The first contains a product ID and process parameters (PARAM 1, PARAM 2, PARAM 3, PARAM 4, PARAM 5, PARAM 6). The values of the process parameters vary between -1 and -36.
The second contains the same ID and results in terms of 3 quality defects (in number and in percentage)
I want to combine the two tables in Knime in order to predict the best combination of process parameters (from table 1) which generates the minimum quality defects (the treatment will be done by default separately and not all the defects at the same time)
I am enclosing the two tables in the hope that you can help me
Welcome to the forum and sorry for the delayed response here. Looking at your files, it seems like there is quite a lot of duplicate information in the Process Inputs table. But apart from that, I guess you just need to do a simple join on ID between the two tables?
In that case, your workflow might look something like the screenshot below. Let me know if your problem is more complex than my assumption, and we can work through the details.
I have the Knime 3.4.1 so I don’t have the Duplicate Raw Filter node. Anyway, I can filter the Excel sheet before uploading it in Knime.
After joining both files, what’s the most practical way to visualise the best combination of the 6 parameters that generate 0% of defect?
I’m not sure. but I suppose it depends on what you mean by “best combination”. After joining the tables, I can see several product IDs that have zero defects, but since I don’t really have any context or domain knowledge about your data, I don’t know which of those you might consider best…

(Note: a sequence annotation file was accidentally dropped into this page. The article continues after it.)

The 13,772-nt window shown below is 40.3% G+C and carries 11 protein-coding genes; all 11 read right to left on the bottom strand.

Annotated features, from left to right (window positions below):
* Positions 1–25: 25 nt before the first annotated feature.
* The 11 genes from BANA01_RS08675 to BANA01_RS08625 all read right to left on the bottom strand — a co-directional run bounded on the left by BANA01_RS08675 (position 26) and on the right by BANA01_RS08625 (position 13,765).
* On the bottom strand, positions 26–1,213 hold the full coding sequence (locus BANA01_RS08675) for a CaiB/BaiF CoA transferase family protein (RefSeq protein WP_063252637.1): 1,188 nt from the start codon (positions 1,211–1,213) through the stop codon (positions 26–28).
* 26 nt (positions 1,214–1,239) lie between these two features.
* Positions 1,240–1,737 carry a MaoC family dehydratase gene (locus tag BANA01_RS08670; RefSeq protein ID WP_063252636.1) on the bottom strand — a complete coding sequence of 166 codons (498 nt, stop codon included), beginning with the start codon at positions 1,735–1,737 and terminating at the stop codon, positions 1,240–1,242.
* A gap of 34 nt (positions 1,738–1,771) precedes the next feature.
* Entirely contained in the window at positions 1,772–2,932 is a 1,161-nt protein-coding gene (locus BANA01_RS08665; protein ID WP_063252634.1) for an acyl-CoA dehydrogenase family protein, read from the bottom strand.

@MahmoudR there could be three ways to go forward.
You could state your problem as a classification task with 1/0 or true/false. Then all prediction models for classification are open to you. You could start with a decision tree that can easily be interpreted and you could take your rules from there. Although it might not be the strongest model.
And move on to random forest and xgboost models. Or you could let some auto machine learning do the task.
If models get very complicated they become harder to be interpreted. You might be able to employ a model but only know so much of its inner workings besides variable importance. Methods like LIME could help you with that
Another approach might be to use rule induction methods. They might give you chains or sequences of events sometimes similar to a decision tree. They might have a target. I put together some in a workflow - you would have to put in some work with configuration and interpretation.
Next attempt could be to formulate your task as a regression problem. % of failure or an index. In this case the world of regression models is open to you. I just reference my recent post about interpreting an automl approach again.